Abbott supports media changes
The Prime Minister cautiously endorses relaxing media ownership regulations, saying it's important they evolve to match the changing environment. Nine news.PT0M0S 620 349
Communications Minister Malcolm Turnbull has backed further deregulation of the media industry as he praised media mogul Rupert Murdoch as the ''most normal'' proprietor he knows.
The current rules prevent metropolitan free-to-air television networks from merging with regional affiliates. The so-called ''two-out-of-three rule'', also prevents a single entity owning more than two of a newspaper, TV station and radio licence in the same market. Mr Turnbull held a two-hour meeting with media executives last week.
"Rupert is the most normal of the lot": Communications Minister Malcolm Turnbull. Photo: Rob Homer
It is understood Ten Network Holdings and Nine Entertainment Co argued for the removal of the regional reach rules and the two-out-of-three rule. Mr Murdoch's News Corp is also believed to have supported the scrapping of the two-out-of-three rule, with the Seven Network less enthusiastic about the reform.
Mr Turnbull said he was ''very sympathetic'' to deregulation of media ownership. ''Why, in an age when the internet has become the super platform … which everyone has access to … why do we need to have platform-specific ownership rules dealing with newspapers and radio and television? That in an increasingly … smaller part of the media landscape.''
''One of the big differences between my approach to this and [former communications minister] Stephen Conroy's, is that Conroy and the Labor Party saw the arrival of the internet as an opportunity for more regulation and less freedom in the media.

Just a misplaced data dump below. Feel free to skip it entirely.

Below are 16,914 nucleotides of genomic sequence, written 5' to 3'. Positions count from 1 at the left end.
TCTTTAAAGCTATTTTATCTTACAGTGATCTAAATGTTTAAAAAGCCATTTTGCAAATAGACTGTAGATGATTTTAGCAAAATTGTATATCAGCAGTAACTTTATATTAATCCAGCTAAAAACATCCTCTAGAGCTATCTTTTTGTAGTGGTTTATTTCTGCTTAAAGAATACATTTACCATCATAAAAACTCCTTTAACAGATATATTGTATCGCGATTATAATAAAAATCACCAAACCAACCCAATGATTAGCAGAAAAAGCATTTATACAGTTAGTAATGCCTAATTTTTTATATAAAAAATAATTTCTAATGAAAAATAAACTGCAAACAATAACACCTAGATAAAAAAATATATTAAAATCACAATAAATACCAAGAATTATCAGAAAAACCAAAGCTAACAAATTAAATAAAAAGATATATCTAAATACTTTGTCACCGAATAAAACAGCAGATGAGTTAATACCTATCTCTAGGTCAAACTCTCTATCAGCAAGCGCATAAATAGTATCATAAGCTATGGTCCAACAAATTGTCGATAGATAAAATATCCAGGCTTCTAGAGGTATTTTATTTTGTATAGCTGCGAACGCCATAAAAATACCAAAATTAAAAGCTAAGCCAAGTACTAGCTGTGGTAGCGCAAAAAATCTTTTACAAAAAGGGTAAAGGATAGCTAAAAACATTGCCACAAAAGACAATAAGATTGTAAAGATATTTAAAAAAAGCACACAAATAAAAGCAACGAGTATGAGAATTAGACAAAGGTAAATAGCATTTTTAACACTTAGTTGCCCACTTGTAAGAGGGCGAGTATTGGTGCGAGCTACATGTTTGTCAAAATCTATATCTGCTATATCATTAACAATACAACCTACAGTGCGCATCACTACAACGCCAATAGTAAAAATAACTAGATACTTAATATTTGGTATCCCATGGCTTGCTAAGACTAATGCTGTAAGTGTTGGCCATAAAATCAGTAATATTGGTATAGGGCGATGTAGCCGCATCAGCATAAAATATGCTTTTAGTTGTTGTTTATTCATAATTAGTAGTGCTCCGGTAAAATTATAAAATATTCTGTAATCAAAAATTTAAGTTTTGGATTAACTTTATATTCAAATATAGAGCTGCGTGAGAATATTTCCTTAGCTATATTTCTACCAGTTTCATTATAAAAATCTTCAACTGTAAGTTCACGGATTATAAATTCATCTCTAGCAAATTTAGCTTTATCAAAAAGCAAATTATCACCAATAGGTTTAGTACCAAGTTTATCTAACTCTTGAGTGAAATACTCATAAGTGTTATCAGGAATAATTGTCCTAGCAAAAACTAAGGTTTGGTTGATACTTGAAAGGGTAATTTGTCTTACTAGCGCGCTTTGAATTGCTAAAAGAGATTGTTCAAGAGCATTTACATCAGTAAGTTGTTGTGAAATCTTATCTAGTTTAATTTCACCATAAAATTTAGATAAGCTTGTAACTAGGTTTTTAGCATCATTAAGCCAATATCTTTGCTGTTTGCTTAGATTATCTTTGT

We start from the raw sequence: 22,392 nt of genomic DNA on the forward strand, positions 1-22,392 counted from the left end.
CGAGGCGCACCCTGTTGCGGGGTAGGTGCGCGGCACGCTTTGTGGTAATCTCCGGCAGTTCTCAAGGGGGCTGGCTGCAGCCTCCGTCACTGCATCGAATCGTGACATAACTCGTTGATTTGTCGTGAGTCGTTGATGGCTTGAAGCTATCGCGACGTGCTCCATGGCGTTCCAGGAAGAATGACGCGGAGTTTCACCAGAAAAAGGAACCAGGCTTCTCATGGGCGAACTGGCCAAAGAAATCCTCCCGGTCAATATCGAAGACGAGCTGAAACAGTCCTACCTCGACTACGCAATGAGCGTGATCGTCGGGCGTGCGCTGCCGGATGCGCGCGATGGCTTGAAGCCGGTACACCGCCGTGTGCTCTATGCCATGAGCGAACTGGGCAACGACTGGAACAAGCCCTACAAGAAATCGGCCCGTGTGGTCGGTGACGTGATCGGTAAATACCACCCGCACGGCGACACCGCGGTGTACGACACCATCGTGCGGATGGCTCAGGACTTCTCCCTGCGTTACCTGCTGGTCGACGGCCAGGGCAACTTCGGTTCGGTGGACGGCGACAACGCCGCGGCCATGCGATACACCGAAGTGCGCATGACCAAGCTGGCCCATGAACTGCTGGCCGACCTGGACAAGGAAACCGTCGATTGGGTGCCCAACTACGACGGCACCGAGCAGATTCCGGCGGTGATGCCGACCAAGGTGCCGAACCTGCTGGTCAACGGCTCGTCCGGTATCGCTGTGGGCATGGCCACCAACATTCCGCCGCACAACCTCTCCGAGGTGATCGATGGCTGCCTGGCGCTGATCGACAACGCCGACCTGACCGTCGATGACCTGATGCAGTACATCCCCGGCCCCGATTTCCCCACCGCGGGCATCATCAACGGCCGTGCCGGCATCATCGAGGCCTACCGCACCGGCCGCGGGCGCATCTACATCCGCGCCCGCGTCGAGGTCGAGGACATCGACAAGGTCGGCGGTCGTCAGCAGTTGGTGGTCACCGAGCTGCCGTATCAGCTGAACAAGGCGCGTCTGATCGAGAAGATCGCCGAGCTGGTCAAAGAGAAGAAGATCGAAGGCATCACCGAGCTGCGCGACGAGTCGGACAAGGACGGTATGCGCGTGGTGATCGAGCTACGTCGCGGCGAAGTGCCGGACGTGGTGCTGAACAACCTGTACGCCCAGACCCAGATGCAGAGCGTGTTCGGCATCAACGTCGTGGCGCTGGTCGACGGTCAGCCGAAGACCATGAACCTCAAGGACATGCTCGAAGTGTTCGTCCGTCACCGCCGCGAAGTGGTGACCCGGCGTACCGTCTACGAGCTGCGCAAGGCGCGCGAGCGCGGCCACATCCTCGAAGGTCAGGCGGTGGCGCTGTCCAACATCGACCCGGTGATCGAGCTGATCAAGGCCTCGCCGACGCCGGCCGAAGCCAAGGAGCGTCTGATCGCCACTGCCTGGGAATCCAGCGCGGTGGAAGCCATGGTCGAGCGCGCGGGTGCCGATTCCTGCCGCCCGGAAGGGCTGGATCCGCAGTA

Straightforward: Rupert Murdoch. Photo: AFP
''My view is the arrival of the internet, and the additional diversity and avenues for competition that it brings, really says we should have less regulation and more freedom.''
Prime Minister Tony Abbott gave qualified backing to Mr Turnbull when he told reporters on Sunday the government had a ''deregulationist instinct'' when it came to media.
''Look, we are consulting with people in the sector,'' Mr Abbott said. ''Our mindset is always to make rules less rather than more onerous, but let's wait and see where those consultations go.''
Mr Turnbull also hosed down suggestions he had described Mr Murdoch as a ''demented plutocrat,'' arguing the News Corp head is the ''most normal'' media mogul he knows. ''I've known a lot of media moguls, right? A lot of them. And let me tell you something, in terms of normality, Rupert is the most normal of the lot,'' Mr Turnbull told Sky News on Sunday.
''When you compare him to Conrad Black, to Kerry Packer to Bob Maxwell, Jimmy Goldsmith … Rupert is a very, very straightforward, normal person.''
Mr Turnbull made the comments when asked to explain his use of the phrase ''demented plutocrat'' when he launched The Saturday Paper last month in Sydney.
During the speech Mr Turnbull quipped of publisher Morry Schwartz: ''You are not some demented plutocrat pouring more and more money into a loss-making venture that is just going to peddle your opinions.''
While Mr Turnbull has insisted he was referring to US newspaper baron William Randolph Hearst, some have seen this as a dig at Mr Murdoch. The Communications Minister said he was shocked his comments were misinterpreted.
with Jake Mitchell